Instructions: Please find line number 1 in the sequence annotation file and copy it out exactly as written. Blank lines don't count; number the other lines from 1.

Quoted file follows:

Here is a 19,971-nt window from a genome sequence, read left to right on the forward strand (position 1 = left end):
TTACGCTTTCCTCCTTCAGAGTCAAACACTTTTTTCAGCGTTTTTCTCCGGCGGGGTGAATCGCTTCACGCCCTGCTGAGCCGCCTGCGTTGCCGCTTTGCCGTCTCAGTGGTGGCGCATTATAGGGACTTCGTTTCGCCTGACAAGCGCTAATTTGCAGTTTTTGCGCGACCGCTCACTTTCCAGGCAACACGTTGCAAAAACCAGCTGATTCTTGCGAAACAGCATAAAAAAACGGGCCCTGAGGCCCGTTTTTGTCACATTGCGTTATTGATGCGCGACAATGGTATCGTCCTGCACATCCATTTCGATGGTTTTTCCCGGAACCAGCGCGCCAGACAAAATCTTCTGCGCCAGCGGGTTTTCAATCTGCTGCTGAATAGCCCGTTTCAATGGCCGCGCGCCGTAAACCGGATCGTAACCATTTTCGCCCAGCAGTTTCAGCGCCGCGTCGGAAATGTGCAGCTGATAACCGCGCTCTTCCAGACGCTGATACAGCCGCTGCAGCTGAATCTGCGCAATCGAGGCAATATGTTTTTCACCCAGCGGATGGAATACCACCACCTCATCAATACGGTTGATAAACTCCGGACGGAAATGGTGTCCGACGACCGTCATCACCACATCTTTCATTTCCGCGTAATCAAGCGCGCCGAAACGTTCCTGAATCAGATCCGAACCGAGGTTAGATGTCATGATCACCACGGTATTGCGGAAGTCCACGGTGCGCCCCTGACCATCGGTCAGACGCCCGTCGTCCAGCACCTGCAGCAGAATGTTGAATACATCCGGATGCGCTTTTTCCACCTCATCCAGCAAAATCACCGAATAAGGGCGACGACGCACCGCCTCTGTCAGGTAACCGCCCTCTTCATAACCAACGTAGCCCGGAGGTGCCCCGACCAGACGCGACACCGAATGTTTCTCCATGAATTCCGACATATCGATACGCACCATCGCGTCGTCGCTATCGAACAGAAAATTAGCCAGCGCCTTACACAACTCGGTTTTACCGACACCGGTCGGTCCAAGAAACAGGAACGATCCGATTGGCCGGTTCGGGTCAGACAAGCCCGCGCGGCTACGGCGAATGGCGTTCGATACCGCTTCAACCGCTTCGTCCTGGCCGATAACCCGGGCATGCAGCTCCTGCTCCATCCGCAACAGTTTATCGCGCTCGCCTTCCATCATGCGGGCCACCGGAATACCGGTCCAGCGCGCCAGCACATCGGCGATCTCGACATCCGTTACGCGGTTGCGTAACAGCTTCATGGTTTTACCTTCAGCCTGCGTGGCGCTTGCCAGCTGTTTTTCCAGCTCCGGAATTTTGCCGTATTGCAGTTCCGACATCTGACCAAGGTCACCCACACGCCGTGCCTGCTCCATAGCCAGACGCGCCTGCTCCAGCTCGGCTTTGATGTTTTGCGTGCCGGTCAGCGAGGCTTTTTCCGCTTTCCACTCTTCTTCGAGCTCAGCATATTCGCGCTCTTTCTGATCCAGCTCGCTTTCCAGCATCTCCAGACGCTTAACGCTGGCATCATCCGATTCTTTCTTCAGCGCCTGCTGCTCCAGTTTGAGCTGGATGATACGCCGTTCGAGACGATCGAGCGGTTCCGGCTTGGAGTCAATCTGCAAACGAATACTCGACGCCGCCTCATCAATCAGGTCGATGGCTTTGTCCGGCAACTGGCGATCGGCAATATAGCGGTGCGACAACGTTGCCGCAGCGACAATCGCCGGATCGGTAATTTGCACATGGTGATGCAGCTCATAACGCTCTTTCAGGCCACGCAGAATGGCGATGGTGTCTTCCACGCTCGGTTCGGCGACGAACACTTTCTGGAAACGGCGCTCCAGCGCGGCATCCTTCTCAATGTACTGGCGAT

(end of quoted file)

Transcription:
Here is a 19,971-nt window from a genome sequence, read left to right on the forward strand (position 1 = left end):